We left early Friday morning to get to Jacmel. Most of us were still fairly tired from the night before so the bus trip was a nice time for a nap. What I did see of the countryside was pretty, in a deforested kind of way. It was a very winding and curvy road. I was thankful to get a motion sickness patch from one of the nurses so I didn't vomit all over the bus. That might have put a damper on the trip.
Jacmel is a much much more mellow city than P-au-P. There was less trash in the streets and less people. When we got into the city we went straight to the place our pediatric outreach clinic would be and 6 (2 MD, 2 RN, and 2 support) set up shop. We stayed busy from 10-4pm, with only a 10 min break towards the end. Most of the children were fairly healthy. The only big problem we saw was a 2 year old with a 3 degree burn on her belly from boiling water splashing on her. Tim did a debridement and that little girl was a champ! I'm told with that type of burn since the nerves are damaged you can't really feel anything, but I know if I was on that table with Tim scraping away, I would be yelling my face off. I think the lollipop we gave her was a poor prize.
Still a Blazers fan, even in Jacmel:
After we got picked up we needed to wait for the other half of the team to come back from their rural outreach. The driver, Poeshaun and our tour guide, Bob (not his real name) took us to a hotel where they had french fries! Are you kidding me? French fries! They were amazing to say the least. If you know of my fry addiction then you know going over a week without fries was like torture.
We made it to our hotel, Hotel Cyvadier, and it was really very beautiful. Plus, air conditioning, a pool, and restaurant. Again, I felt a little like an ass for being treated so well by the Haitian staff. The rest of the night was fairly uneventful. The next day, Saturday, Bob took us around Jacmel. I have a feeling that Bob took us to places where he knew people so that we could spend money in their stores. Most of the group bought some souvenirs, I bought a $5 carved walking stick. You know, for all that walking I do. He took us through the market where Haitians come to buy food and other sundries. It was an experience that I cannot do justice by explanation alone. We got pushed and shoved, we walked through open sewage right next to stands with meat and fish, there was a lot of yelling (not in a bad way), and people giving us all strange looks. I liken it to being in the mercado in Juarez, only 100 times more people, more smells, more loudness.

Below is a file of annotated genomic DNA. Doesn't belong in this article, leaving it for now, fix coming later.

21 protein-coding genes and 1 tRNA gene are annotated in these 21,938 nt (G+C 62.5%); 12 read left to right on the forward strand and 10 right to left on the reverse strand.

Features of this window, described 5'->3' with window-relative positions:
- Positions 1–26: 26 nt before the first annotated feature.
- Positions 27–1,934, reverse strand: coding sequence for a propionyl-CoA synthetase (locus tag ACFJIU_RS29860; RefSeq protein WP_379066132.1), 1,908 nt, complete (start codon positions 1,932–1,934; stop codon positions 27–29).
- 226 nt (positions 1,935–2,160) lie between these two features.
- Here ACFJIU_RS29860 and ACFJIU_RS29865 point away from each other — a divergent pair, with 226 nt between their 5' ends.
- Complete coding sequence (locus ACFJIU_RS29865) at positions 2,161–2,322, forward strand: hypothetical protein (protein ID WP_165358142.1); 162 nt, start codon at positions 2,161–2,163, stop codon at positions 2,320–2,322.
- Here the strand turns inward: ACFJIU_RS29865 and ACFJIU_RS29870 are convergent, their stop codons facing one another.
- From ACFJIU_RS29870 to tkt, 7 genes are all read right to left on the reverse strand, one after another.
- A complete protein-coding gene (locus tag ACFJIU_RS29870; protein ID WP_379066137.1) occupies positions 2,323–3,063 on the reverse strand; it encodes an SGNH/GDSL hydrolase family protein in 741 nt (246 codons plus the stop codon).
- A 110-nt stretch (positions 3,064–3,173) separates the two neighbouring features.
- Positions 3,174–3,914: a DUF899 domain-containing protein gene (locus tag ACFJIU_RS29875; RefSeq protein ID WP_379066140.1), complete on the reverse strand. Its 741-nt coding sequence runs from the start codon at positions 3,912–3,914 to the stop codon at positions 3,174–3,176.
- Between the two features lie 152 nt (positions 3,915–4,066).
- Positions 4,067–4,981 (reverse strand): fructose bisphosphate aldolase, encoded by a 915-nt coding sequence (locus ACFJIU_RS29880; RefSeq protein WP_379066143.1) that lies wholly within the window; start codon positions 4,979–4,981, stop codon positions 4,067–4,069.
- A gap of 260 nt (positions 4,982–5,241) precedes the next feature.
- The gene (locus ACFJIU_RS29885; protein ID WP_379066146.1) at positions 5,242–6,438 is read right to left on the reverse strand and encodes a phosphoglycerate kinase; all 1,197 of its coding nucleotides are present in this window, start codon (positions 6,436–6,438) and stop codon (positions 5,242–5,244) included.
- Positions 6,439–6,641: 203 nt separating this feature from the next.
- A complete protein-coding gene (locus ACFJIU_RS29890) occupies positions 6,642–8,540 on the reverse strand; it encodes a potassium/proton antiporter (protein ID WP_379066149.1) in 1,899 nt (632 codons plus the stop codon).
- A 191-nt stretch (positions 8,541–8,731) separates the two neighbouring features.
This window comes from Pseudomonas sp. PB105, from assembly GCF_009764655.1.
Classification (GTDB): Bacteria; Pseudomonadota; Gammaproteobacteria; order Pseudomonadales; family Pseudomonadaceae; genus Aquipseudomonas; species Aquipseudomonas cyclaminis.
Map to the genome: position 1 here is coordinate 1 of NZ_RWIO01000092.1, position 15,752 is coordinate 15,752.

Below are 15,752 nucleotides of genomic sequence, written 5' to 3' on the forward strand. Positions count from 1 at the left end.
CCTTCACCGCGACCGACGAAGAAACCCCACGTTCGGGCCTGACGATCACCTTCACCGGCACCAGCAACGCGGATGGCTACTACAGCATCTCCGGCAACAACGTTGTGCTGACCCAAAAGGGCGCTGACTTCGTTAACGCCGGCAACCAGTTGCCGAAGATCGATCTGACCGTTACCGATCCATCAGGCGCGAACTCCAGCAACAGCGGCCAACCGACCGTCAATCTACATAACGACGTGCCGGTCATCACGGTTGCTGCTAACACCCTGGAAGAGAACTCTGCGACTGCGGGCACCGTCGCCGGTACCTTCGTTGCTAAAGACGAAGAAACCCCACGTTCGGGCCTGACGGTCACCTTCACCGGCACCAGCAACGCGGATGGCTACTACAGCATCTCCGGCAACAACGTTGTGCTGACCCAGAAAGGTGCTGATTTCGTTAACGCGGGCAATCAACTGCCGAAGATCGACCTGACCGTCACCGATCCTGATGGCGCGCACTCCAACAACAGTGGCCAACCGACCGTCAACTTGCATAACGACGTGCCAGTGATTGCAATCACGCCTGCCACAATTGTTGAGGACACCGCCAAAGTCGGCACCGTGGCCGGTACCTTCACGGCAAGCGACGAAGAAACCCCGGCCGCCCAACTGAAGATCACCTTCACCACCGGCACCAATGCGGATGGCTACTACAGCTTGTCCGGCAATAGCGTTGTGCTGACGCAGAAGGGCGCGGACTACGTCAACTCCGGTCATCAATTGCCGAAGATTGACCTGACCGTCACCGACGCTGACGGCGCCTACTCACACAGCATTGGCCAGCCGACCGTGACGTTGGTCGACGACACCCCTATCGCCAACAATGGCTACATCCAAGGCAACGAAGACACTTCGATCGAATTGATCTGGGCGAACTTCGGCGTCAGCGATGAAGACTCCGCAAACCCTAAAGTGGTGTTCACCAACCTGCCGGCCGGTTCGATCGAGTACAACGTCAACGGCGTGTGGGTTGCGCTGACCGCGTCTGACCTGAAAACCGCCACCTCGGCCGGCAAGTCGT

I saw this basketball net in the Plaza during our tour:
After the city tour we went to a little beach for a barbeque, again put on by Bob's friends. I'm getting really spoiled by the rice, beans and fried plantains that I have almost every meal. I'll be sad to have to leave that behind for sure. Maybe I can talk Ben into making the plantains for me sometime. We sat out on the beach for most of the afternoon and were serenaded by these children wearing costumes, I assume it was because carnival was the next day.
This was a cute kid with a homemade toy:
Most of the "domesticated" animals in Haiti aren't use to much contact, so they've runaway at most of my attempts to pet them. This little mama came right over to me. One of the highlights of my trip to Jacmel for sure:
Saturday night we were suppose to go see a preCarnival showing of the masks. I went begrudingly because I was excited to see the masks on parade. However, Bob took us to a bar owned by his friends and that was it. I was annoyed to say the least. It is not my idea of a good time to sit around while everyone drinks and yells and screams. I felt duped. Luckily we didn't stay long and left after about 90 minutes. What can I say? I'm turning into a grumpy old woman at 34 years old.
Sunday afternoon was very relaxing. A small group went for a hike, and the rest of us stayed behind at the hotel. I stayed by the pool, reading and listening to music. Considering that I will be back in cold and rainy Portland in a few days I wanted to get all the sun I could.
At around 630 we headed out to Carnival. Oh my lord. It was amazing and crowded and hot and sticky and loud. We had a fantastic time, but honestly I don't think there is a way to accurately describe it if you haven't been there. I feel like I say that about a lot of Haiti, but it really is true.
We parked at one end of Carnival, at the Plaza and then walked from the Plaza to our designated stand. Haitians spend the week prior to Carnival erecting these stands for people to dance on as the bands go by. We had to basically partner up with a buddy and walk/push our way in a line. Casey, one of the occupational therapists, had brought glo-bracelets for our group to wear so we could find one another more easily. It was a harrowing experience to get to the stand but once we did we had a great time.
We returned from Carnival fairly early, which I was glad for. Today, Monday, we ate breakfast and headed back to P-au-P. It took us 3 hours to get back to the guesthouse, but it was such a relief! Especially because we're having pizza for dinner. The only chain restaurant in P-au-P, and I'm assuming all of Haiti, is Domino's. Random, but I say bring it on.